The 2011 National Book Award Recognizes Young People's Literature
Dec 02, 2011
Thanhha Lai's 'Inside Out & Back Again' just won the 2011 National Book Award for Young People's Literature. Both this novel and the award's other finalists, which are described here, are an excellent place to look for the latest in powerful and engaging stories for children and teens.
Inside Out & Back Again by Thanhha Lai
Inside Out & Back Again tell the story of Ha, a 10-year-old Vietnamese girl who delights in her Saigon home. Yet when the Vietnam War shatters her paradise, her family must flee to America. In Alabama, she must adjust to a painfully foreign world. The book, which is based on the author's personal experiences, is written in short free-verse poems.
Chime by Franny Billingsley
Franny Billingsley's Chime follows Briony, a young woman who carries her family's hardships on her shoulders, as well as her personal secret of being a witch. She finds solace in a nearby swamp, where she tells stories to the spirits haunting the region. Yet she fears discovery of her secret because witches are put to death in her village. The arrival of Eldric portends a brighter future, though, and she begins to hope for the best.
My Name Is Not Easy by Debby Dahl Edwardson
This is the story of Luke, a Native American from Alaska, and his classmates at Sacred Heart School. While the school's Eskimo, Indian and white students segregate themselves, the priests and nuns who are in charge stifle native culture and language. Five narrators tell the story, which explores teen rebellion, native stereotypes and painful homesickness.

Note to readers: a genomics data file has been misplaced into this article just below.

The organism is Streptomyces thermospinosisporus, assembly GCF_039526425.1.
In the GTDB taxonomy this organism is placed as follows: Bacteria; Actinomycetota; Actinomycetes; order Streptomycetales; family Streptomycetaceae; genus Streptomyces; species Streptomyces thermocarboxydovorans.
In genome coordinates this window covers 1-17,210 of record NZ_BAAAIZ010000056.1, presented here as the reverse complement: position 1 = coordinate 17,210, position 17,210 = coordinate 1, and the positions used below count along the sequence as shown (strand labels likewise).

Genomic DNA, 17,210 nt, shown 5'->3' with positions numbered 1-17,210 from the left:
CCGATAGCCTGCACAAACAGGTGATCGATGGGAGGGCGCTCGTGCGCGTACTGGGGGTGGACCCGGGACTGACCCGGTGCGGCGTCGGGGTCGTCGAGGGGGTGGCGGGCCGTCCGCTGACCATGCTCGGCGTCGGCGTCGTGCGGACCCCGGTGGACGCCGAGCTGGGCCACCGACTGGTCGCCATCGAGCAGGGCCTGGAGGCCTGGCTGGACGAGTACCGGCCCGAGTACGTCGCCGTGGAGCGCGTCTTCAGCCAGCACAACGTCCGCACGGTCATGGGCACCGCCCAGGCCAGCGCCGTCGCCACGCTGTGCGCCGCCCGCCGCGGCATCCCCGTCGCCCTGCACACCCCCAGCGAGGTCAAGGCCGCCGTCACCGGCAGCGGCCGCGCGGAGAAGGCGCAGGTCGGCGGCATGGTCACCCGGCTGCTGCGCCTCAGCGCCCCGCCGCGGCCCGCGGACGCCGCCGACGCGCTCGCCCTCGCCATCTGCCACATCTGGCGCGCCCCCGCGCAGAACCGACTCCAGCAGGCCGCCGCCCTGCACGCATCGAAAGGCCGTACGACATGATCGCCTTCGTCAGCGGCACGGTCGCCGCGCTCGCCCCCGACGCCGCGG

Flesh & Blood So Cheap: The Triangle Fire and Its Legacy by Albert Marrin
This National Book Award Finalist tells the true story of the 1911 Triangle Shirtwaist Factory fire, which killed 146 people, most of them women. Marrin goes beyond the tragedy, in which the doors were locked to keep workers inside, to explore who the people were who ended up working in the garment industry. It's the story of poor immigrants finding their way in America, and after the fire, it becomes the story of reform, as the nation responds to what would be one of the most deadly workplace fires until September 11, 2001.
Okay for Now by Gary D. Schmidt
Okay for Now tells the story of 14-year-old Doug Swieteck. New in town and without friends, Doug must grapple with suspicious police, an abusive father and his traumatized brother's return from Vietnam. Things look brighter when Doug befriends Lil, a young woman who helps him find positive things in life; these comes from sources as diverse as the open-once-per-week library and plates of John James Audobon's bird drawings.
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